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Comment from http://electronics.stackexchange.com/questions/356185/nand-flash-retention-using-usb-charger/356190?noredirect=1#comment855287_356190 claims that reading from flash storage is no lossless operation, so they get refreshed by the flash controller on spare time.

These filesystems do not use journaling, so ejecting the card or losing power during a write can corrupt it. Even with journaling, power loss during writes on flash is a touchy issue... you might lose more than the data that is being written, and it can spread to adjacent blocks too. A simple write may cause the controller to decide to move data around, etc... https://cseweb.ucsd.edu/~swanson/papers/DAC2011PowerCut.pdf

https://www.embeddedarm.com/about/resource/preventing-filesystem-corruption-in-embedded-linux

Doesn't repeated refreshing wear out these floating-gate transistors?

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    \$\begingroup\$ I am very curious to know how you interpreted that comment that way. \$\endgroup\$ – Ignacio Vazquez-Abrams Feb 18 '18 at 17:38
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    \$\begingroup\$ Can you edit a copy of the comment into your question for the readers. \$\endgroup\$ – TonyM Feb 18 '18 at 17:39
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    \$\begingroup\$ Restored the original asker's emphasis on the actual question, since people have been answering the title and overlooking the question bolded by the asker. \$\endgroup\$ – Chris Stratton Feb 18 '18 at 18:59
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    \$\begingroup\$ @ChrisStratton, in fairness to those answerers, the OP shouldn't have a question in the title that's different to the question they're asking. Bold text doesn't fix that, correct wording does. \$\endgroup\$ – TonyM Feb 22 '18 at 22:33
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No, reading does not wear out flash memory. Look at any flash memory datasheet. It is erasing and writing that damage the oxide insulation between the gates and the FET bodies. Reading does not.

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    \$\begingroup\$ This may be true for low density devices likely to be used in custom designs. But for the cutting edge parts in modern high end computer SSD' passive retention times are apparently short enough that the controller must do active refreshes. The asker's question ultimately boils down to asking if these automatic active refreshes count against the overall write life. They may also be asking if reading accelerates the refresh need or if it is only driven by temperature - or they may not really be aware of that aspect. \$\endgroup\$ – Chris Stratton Feb 18 '18 at 18:38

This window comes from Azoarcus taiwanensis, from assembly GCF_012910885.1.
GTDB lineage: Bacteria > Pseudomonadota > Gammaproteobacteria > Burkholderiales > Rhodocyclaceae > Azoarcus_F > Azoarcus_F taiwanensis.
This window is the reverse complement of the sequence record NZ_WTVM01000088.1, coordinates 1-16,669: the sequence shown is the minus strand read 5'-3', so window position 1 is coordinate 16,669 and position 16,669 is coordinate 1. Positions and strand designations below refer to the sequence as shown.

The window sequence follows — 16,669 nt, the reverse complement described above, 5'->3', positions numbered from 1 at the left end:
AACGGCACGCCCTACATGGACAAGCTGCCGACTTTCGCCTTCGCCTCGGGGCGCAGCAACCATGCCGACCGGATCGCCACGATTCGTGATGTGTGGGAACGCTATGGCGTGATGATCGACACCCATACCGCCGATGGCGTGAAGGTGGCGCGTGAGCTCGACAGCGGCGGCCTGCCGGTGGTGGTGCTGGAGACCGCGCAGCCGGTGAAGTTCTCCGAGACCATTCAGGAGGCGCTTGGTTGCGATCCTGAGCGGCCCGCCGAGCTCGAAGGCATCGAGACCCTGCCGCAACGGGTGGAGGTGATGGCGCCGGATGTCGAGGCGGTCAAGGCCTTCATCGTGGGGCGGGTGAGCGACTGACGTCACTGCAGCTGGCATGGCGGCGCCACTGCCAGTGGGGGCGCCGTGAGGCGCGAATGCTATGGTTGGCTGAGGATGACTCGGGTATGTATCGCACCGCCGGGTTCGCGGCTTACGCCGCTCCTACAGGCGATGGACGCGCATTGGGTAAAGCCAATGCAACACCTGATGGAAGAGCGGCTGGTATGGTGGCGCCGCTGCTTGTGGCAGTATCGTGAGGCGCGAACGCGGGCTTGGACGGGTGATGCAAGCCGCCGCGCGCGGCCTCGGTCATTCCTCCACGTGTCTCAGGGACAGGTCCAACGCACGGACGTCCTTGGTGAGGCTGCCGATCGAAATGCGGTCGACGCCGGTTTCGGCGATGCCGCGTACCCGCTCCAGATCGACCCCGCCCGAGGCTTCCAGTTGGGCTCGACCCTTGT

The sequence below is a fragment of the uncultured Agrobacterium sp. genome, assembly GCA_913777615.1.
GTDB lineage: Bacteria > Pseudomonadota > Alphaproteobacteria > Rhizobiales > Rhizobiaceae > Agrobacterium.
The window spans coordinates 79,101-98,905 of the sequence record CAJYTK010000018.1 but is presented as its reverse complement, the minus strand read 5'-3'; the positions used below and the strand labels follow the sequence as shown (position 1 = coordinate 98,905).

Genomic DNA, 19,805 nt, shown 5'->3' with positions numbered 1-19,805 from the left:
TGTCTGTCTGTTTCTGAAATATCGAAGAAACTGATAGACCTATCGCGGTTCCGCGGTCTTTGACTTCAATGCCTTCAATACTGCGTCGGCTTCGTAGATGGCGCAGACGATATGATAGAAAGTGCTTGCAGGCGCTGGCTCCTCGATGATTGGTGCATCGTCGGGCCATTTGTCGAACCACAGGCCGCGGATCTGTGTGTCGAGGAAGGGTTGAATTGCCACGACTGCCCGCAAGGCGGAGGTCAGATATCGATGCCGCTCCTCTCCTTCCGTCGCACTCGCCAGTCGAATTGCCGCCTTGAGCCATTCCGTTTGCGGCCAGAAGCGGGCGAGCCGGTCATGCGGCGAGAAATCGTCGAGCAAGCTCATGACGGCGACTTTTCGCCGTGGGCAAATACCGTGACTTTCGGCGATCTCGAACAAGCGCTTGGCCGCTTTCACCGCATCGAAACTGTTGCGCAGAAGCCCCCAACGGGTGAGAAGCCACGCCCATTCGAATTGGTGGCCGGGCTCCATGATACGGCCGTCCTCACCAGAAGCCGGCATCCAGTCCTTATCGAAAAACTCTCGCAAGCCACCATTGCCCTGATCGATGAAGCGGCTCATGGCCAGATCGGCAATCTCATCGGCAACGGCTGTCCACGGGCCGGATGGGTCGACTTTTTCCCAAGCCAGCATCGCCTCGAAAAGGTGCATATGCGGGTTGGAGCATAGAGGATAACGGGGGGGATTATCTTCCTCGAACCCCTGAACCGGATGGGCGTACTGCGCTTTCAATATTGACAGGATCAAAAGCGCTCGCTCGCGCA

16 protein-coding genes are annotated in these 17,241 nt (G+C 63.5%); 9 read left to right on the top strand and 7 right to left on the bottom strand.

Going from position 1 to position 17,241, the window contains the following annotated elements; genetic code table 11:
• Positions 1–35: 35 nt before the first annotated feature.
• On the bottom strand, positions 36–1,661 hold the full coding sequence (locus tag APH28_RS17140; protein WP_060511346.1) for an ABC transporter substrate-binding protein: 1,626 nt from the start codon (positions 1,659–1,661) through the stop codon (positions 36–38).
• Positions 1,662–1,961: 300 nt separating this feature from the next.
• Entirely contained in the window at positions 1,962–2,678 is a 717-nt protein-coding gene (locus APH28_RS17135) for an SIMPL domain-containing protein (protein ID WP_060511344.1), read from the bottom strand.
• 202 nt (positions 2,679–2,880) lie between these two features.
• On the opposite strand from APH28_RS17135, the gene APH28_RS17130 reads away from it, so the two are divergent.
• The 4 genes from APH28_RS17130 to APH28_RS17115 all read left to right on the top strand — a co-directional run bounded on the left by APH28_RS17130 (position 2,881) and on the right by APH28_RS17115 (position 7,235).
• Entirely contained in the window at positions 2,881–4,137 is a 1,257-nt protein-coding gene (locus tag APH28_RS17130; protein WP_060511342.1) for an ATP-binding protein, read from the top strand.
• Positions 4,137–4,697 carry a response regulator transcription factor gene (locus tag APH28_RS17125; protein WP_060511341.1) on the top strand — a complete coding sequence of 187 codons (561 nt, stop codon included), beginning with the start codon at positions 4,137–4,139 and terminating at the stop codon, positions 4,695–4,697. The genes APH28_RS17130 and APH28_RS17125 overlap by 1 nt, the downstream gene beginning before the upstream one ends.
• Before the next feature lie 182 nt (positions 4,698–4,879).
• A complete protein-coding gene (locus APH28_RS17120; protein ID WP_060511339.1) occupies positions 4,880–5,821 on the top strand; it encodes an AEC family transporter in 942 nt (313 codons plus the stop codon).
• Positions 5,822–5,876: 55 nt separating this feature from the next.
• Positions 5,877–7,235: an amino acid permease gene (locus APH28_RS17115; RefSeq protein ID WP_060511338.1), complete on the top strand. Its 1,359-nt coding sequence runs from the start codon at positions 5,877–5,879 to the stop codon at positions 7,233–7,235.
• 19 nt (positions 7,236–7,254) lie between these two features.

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Activating the read lines in a Flash module can result in lowering the number of electrons stored in a cell.
But the answer is much more complex.
The stored charge will leak away with time/temperature, so a cell with few electrons (perhaps only 100 or so) will eventually lose electrons and be sensed as a zero when it should be a one. To alleviate this different controllers will alter the read voltage threshold and/or read/error correct - erase and refresh the data. Flash memory may be single or MLC, and in the case of MLC the leakage problem and read disturb is accentuated.

This paper is a good explanation of the complexity involved.

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    \$\begingroup\$ I took the liberty of copying an very important line from that report. Retention errors, caused by charge leakage over time after a flash cell is programmed, are the dominant source of flash memory errors. \$\endgroup\$ – Sparky256 Feb 18 '18 at 23:08
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    \$\begingroup\$ users.ece.cmu.edu/~omutlu/pub/… \$\endgroup\$ – Bruce Abbott Feb 19 '18 at 11:14

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